Get involved: send your pictures, video, news and views by texting CHNEWS to 80360, or email
Craven District Council rejects bid to reduce election expense
10:20am Saturday 28th July 2012 in News
Possible changes to Craven’s electoral cycle have been rejected by councillors.
A move to all-out elections held once every four years would have saved Craven District Council around £20,000 a year.
It would also have brought it into line with all other district councils in North Yorkshire, apart from Harrogate.
Supporters of four-yearly elections, including council leader Coun Chris Knowles-Fitton, say they create stability and stronger leadership because they are less disruptive and also save the council and political parties money.
But the council’s policy committee voted against even taking the step of going out to consultation.
The council last considered all-out elections three years ago when it was similarly rejected.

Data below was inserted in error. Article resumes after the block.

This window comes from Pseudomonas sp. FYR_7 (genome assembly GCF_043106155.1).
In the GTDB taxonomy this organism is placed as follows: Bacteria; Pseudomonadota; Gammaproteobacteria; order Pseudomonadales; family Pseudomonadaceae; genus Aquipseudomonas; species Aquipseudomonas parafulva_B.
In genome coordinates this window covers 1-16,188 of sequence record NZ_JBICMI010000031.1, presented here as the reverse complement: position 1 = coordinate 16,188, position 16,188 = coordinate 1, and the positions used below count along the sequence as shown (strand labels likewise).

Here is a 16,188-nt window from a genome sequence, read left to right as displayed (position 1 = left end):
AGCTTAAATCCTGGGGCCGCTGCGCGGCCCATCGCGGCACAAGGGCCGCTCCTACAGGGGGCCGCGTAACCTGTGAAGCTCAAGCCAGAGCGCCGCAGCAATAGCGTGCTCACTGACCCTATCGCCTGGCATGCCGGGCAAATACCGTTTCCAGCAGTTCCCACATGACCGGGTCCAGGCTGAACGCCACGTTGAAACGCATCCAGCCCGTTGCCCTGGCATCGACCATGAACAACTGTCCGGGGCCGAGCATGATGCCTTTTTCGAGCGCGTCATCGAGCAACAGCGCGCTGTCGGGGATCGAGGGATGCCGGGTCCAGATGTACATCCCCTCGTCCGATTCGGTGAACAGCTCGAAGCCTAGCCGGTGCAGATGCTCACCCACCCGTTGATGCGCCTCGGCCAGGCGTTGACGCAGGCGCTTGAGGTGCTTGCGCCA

But with the council facing having to make more savings from next year of around £340,000 spread over three years, councillors were asked to look again at making the changes from 2014.
The council has operated its current system of elections by thirds since it was formed in 1974. Each councillor serves a term of four years, with district council elections taking place three out of four years and North Yorkshire County Council elections taking place in the fourth year.
A move to whole council elections would mean Craven council elections would take place once every four years.
In his report to the policy committee, head of democratic services Colin Iveson said there was a strong case for moving to whole council elections.
“Not least of the strengths are the efficiencies to be gained by the council in terms of enabling longer term planning and reduction in budget costs over a four-year period,” he said. “The result would be more effective and efficient local government through strong leadership and business planning, and less disruption to the council’s functioning.”
Mr Iveson, who listed a potential weakness as a lack of continuity if a lot of new councillors came in at one election, said there would initially be some disruption.